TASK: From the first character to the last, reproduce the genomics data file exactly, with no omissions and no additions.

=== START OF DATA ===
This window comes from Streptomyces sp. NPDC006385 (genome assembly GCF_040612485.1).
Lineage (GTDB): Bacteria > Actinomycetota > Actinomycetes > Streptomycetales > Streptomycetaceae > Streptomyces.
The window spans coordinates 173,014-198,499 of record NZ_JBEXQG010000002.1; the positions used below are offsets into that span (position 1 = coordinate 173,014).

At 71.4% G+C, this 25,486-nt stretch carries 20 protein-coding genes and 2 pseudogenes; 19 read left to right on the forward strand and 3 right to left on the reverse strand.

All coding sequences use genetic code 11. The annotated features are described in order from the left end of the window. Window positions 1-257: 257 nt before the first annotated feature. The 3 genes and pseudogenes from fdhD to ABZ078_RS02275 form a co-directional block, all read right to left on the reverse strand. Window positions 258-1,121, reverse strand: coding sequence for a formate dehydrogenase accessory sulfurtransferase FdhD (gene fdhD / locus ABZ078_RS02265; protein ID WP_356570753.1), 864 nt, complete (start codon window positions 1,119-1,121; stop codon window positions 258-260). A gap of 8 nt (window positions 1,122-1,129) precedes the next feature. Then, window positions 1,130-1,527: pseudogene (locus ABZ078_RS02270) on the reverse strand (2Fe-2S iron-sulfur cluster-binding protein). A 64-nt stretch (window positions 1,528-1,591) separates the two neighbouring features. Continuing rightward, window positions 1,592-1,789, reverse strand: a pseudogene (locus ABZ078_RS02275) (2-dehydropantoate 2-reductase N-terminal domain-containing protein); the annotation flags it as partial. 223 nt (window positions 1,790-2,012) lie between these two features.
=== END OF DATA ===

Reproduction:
This window comes from Streptomyces sp. NPDC006385 (genome assembly GCF_040612485.1).
Lineage (GTDB): Bacteria > Actinomycetota > Actinomycetes > Streptomycetales > Streptomycetaceae > Streptomyces.
The window spans coordinates 173,014-198,499 of record NZ_JBEXQG010000002.1; the positions used below are offsets into that span (position 1 = coordinate 173,014).

At 71.4% G+C, this 25,486-nt stretch carries 20 protein-coding genes and 2 pseudogenes; 19 read left to right on the forward strand and 3 right to left on the reverse strand.

All coding sequences use genetic code 11. The annotated features are described in order from the left end of the window. Window positions 1-257: 257 nt before the first annotated feature. The 3 genes and pseudogenes from fdhD to ABZ078_RS02275 form a co-directional block, all read right to left on the reverse strand. Window positions 258-1,121, reverse strand: coding sequence for a formate dehydrogenase accessory sulfurtransferase FdhD (gene fdhD / locus ABZ078_RS02265; protein ID WP_356570753.1), 864 nt, complete (start codon window positions 1,119-1,121; stop codon window positions 258-260). A gap of 8 nt (window positions 1,122-1,129) precedes the next feature. Then, window positions 1,130-1,527: pseudogene (locus ABZ078_RS02270) on the reverse strand (2Fe-2S iron-sulfur cluster-binding protein). A 64-nt stretch (window positions 1,528-1,591) separates the two neighbouring features. Continuing rightward, window positions 1,592-1,789, reverse strand: a pseudogene (locus ABZ078_RS02275) (2-dehydropantoate 2-reductase N-terminal domain-containing protein); the annotation flags it as partial. 223 nt (window positions 1,790-2,012) lie between these two features.